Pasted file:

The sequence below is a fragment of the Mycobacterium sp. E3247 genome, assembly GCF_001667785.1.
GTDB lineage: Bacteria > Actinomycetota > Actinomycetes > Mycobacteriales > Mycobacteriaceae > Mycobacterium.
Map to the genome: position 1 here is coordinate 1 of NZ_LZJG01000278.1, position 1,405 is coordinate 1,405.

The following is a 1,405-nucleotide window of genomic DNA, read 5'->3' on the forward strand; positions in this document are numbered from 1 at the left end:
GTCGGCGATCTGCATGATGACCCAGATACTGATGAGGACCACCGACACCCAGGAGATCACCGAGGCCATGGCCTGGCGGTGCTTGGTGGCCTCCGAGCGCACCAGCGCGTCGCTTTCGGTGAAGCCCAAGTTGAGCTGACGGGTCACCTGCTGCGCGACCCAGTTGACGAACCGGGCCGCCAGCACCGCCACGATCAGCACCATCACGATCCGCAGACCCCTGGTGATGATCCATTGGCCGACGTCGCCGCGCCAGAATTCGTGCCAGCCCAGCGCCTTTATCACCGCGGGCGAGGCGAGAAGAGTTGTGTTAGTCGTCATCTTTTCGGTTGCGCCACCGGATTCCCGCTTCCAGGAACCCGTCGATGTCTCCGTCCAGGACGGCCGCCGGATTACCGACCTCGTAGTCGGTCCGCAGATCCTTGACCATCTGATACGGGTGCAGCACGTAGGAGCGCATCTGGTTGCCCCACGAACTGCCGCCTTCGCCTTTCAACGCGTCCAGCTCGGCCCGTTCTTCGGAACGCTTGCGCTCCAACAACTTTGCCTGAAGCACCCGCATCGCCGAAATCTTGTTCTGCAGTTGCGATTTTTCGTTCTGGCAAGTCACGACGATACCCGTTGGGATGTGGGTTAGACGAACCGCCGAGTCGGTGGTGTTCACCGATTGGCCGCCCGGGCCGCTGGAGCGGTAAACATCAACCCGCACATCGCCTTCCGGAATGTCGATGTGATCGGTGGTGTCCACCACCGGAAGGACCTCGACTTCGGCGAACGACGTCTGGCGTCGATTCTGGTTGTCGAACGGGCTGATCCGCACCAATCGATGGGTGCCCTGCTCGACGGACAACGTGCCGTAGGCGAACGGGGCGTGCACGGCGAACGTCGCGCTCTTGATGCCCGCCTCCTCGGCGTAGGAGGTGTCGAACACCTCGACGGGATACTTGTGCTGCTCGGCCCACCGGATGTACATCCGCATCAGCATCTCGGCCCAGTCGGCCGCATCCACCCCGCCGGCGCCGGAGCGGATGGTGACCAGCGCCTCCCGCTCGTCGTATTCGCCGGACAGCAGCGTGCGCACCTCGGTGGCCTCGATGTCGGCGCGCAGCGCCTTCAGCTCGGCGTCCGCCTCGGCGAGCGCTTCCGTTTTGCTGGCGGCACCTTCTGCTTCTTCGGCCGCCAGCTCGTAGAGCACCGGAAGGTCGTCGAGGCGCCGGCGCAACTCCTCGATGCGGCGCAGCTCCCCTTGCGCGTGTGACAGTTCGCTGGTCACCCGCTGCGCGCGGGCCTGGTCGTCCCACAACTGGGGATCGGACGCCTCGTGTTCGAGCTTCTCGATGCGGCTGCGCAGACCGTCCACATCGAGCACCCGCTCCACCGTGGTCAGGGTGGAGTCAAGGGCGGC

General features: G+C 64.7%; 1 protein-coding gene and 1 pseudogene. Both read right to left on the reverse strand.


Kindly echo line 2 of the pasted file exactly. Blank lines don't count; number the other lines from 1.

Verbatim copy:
GTDB lineage: Bacteria > Actinomycetota > Actinomycetes > Mycobacteriales > Mycobacteriaceae > Mycobacterium.